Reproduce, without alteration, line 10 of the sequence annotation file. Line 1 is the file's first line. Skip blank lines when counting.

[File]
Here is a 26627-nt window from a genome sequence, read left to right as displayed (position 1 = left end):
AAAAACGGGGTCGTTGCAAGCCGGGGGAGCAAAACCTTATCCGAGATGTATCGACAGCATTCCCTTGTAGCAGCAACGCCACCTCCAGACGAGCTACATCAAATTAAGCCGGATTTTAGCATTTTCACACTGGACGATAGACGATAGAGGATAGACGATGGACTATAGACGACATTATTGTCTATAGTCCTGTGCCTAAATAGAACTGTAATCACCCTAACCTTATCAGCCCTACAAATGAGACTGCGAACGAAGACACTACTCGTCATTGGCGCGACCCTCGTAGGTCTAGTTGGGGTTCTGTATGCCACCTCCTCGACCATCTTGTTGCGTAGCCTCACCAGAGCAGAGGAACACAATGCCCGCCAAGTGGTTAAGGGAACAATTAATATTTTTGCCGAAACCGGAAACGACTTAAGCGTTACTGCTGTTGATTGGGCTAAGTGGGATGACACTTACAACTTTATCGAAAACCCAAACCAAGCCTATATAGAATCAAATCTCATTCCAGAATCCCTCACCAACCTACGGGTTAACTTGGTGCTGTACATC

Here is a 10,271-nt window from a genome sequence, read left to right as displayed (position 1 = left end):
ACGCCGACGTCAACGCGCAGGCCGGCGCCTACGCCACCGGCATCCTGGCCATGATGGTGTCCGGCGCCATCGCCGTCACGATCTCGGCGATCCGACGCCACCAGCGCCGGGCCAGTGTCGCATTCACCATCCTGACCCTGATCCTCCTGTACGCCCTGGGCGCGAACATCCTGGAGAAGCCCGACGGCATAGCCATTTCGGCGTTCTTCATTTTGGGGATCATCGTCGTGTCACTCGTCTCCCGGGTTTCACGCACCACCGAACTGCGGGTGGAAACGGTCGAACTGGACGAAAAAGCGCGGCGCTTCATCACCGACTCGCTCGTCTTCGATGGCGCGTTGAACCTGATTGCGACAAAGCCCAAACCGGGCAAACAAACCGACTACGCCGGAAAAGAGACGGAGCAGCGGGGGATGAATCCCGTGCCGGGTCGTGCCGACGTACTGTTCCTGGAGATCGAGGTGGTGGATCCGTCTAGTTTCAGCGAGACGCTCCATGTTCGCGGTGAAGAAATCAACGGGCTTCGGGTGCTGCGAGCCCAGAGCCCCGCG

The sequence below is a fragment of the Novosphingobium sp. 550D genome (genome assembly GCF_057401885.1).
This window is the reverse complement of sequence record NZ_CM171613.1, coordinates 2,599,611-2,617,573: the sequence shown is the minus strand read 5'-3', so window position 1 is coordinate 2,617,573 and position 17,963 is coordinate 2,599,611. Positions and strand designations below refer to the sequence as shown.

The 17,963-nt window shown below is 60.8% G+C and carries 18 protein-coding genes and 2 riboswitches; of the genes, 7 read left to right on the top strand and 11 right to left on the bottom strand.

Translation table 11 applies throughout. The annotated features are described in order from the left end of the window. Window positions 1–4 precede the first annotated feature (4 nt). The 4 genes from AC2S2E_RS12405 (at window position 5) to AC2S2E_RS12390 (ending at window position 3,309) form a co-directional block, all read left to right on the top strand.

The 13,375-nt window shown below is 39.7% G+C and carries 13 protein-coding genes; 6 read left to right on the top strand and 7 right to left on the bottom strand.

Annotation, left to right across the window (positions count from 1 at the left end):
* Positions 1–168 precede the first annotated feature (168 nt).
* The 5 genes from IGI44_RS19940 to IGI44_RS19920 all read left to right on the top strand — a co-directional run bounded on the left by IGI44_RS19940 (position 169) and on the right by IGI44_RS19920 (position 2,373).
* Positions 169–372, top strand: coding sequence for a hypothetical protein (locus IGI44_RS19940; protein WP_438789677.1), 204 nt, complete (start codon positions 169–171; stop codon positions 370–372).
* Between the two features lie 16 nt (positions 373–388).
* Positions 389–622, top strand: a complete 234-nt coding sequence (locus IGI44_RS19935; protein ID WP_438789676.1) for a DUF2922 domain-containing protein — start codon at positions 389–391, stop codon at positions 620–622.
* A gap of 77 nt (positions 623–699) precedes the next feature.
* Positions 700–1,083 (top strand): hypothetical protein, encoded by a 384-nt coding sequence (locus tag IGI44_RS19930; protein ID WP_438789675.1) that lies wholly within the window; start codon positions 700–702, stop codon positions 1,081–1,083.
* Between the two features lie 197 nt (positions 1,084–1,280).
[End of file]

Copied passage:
Annotation, left to right across the window (positions count from 1 at the left end):